“It certainly at this point is a fairly confused situation,” Jester said. “What everybody is struggling with is that utilities want to hold a view that generation by others — whether it’s solar on rooftops or cogeneration at industrial plants — only brings value to the extent that it displaces fuel or the operating costs of power plants.

“Because of the transition we’re going through with both power supply and the grid, figuring out what is the real value and how to credit it without overpaying for it is an unsettled topic,” Jester added. “The legislature is trying to deal with it and they can’t reasonably expect to have a deep understanding of the issue — they don’t have time.

“It’s still a work in progress in front of the commission. There are activities going on in various places and none seem to be reflecting what the other is doing.”

Similarly, MPSC staff have not found consensus on finding a value of solar forConsumers’ pilot community solar program or in standby rates, which are cost-of-service based and are intended to recover the utility’s costs for providing backup services when a distributed generator is not at full capacity. These largely apply to combined heat and power projects, but also for on-site solar.

MPSC staff have recommended yet another working group to find fair standby rates, according to MPSC staff testimony from a current rate case. The Solar Working Group, with a narrower focus on just the value of capacity in calculating a value of solar, is expected to release another report this week.

Why the rush?

There are also differing opinions on the urgency at which the net metering and value of solar debate should be settled. Some argue it should be done before federal tax credits end. Utilities say rooftop solar is on the verge of a breakthrough as costs continue to decline.

“We want to solve this cross-subsidization thing before it gets way too big and puts a significant burden on low-income customers,” Harwood said, adding that SB 438 expands the net metering cap on who can participate 10-fold, though paybacks are at a much lower rate. “This needs to get fixed so people are making an educated choice.”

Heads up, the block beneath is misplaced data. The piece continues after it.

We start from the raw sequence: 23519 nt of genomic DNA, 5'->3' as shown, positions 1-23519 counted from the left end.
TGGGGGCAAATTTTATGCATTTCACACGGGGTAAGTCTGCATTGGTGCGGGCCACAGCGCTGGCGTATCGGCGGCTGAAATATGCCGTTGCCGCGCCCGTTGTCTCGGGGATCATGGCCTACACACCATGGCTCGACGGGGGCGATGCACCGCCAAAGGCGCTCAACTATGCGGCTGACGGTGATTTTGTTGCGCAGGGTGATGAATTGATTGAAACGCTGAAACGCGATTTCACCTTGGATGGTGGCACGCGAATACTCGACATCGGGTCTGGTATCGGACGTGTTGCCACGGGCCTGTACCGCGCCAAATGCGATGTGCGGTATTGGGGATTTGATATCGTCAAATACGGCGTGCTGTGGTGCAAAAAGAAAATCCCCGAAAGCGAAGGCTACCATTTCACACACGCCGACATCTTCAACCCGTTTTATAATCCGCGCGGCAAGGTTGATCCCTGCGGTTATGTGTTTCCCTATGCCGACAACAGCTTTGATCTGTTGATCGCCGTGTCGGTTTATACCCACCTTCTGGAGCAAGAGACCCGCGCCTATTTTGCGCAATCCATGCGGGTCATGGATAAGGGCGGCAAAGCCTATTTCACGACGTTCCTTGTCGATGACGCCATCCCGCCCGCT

Nofs said since the Legislature is taking up sweeping energy policy anyway, it might as well settle the net metering dispute while they’re at it.

“The rush is we’d like to have these bills on the governor’s desk by the end of the year,” he said. “Next year is an election year, which is not a good time.”

Later this week, Michigan’s smallest electric cooperative — after having reached its net metering capacity cap last year — will move to a system that largely mirrors what SB 438 has proposed statewide. That proposal has generated strong backlashfrom current and would-be solar generators in the Upper Peninsula.

Jester, of 5 Lakes, disagrees that there needs to be a rush to finalize a plan statewide. Right now, the amount of solar overall is “very small,” he said, and far below the current cap.

“Within a couple of years, it’ll generally be the case when people can own solar with an ordinary rate of return for less than the price of power,” he said. “I’m sure (utilities) are anticipating that when we hit the cap, there’s going to be significant customer pressure to raise the (net metering) cap.”